Any nobleman or gentleman who proposes to be presented to the queen, must leave at the lord chamberlain’s office before twelve o’clock, two days before the levee, a card with his name written thereon, and with the name of the nobleman or gentleman by whom he is to be presented. In order to carry out the existing regulation that no presentation can be made at a levee except by a person actually attending that levee, it is also necessary that a letter from the nobleman or gentleman who is to make the presentation, stating it to be his intention to be present, should accompany the presentation card above referred to, which will be submitted to the queen for Her Majesty’s approbation. These regulations of the lord chamberlain must be implicitly obeyed.
Directions at what gate to enter and where the carriages are to stop are always printed in the newspapers. These directions apply with equal force to ladies and to gentlemen.
The person to be presented must provide himself or herself with a court costume, which for men consists partly of knee-breeches and hose, for women of an ample court train. These costumes are indispensable, and can be hired for the occasion.
It is desirable to be early to escape the crowd. When the lady leaves her carriage, she must leave everything in the shape of a cloak or scarf behind her. Her train must be carefully folded over her left arm as she enters the long gallery of St. James, where she waits her turn for presentation.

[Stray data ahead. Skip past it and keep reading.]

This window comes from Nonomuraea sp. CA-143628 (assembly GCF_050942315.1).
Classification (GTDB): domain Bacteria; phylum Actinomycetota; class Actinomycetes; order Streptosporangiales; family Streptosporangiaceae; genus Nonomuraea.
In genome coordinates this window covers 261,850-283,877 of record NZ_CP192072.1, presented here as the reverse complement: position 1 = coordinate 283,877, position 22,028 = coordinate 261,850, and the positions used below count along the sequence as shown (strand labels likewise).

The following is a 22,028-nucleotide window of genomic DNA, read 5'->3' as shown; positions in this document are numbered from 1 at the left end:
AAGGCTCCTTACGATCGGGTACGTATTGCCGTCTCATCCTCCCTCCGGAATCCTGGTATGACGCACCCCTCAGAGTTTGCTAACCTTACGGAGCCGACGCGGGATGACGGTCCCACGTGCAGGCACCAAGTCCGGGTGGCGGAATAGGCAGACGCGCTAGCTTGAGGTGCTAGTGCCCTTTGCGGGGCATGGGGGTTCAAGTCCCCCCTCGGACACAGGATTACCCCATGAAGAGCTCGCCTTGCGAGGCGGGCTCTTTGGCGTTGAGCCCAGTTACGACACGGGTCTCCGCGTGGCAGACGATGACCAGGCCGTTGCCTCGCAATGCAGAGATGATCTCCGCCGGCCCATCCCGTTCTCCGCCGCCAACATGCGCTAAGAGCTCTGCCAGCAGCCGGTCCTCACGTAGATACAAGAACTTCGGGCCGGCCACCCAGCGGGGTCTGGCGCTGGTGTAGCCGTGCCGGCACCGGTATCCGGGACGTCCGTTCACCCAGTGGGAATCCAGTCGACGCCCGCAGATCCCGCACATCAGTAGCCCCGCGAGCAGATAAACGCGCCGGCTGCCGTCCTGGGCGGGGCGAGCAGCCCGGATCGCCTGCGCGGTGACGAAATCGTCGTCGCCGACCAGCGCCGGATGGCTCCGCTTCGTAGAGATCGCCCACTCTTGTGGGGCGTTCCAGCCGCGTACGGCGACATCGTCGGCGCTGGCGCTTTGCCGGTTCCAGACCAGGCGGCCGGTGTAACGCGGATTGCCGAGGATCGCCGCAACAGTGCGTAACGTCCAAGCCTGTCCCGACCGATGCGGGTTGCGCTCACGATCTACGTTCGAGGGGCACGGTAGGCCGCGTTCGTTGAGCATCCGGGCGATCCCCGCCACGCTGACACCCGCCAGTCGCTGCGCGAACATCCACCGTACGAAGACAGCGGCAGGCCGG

The lady is at length ushered into the presence-chamber, which is entered by two doors. She goes in at the one indicated to her, dropping her train as she passes the threshold, which train is instantly spread out by the wands of the lords-in-waiting. The lady then walks forward towards the sovereign or the person who represents the sovereign. The card on which her name is inscribed is then handed to another lord-in-waiting, who reads the name aloud. When she arrives just before His or Her Majesty, she should courtesy as low as possible, so as to almost kneel.
If the lady presented be a peeress or a peer’s daughter, the queen kisses her on the forehead. If only a commoner, then the queen extends her hand to be kissed by the lady presented, who, having done so, rises, courtesies to each of the other members of the royal family present, and then passes on. She must keep her face turned toward the sovereign as she passes to and through the door leading from the presence-chamber.
In the chapter on “Our Manners,” we have spoken of the importance of civility and politeness as a means of success to the business and professional man. It is in the ordinary walks of life, in the most trivial affairs that a man’s real character is shown, and consequently every man, whatever may be his calling, will do well to give due attention to those trivial affairs which, in his daily association with men of the world, will give him a reputation of being cold, austere, and unapproachable, or warm-hearted, genial, and sympathetic.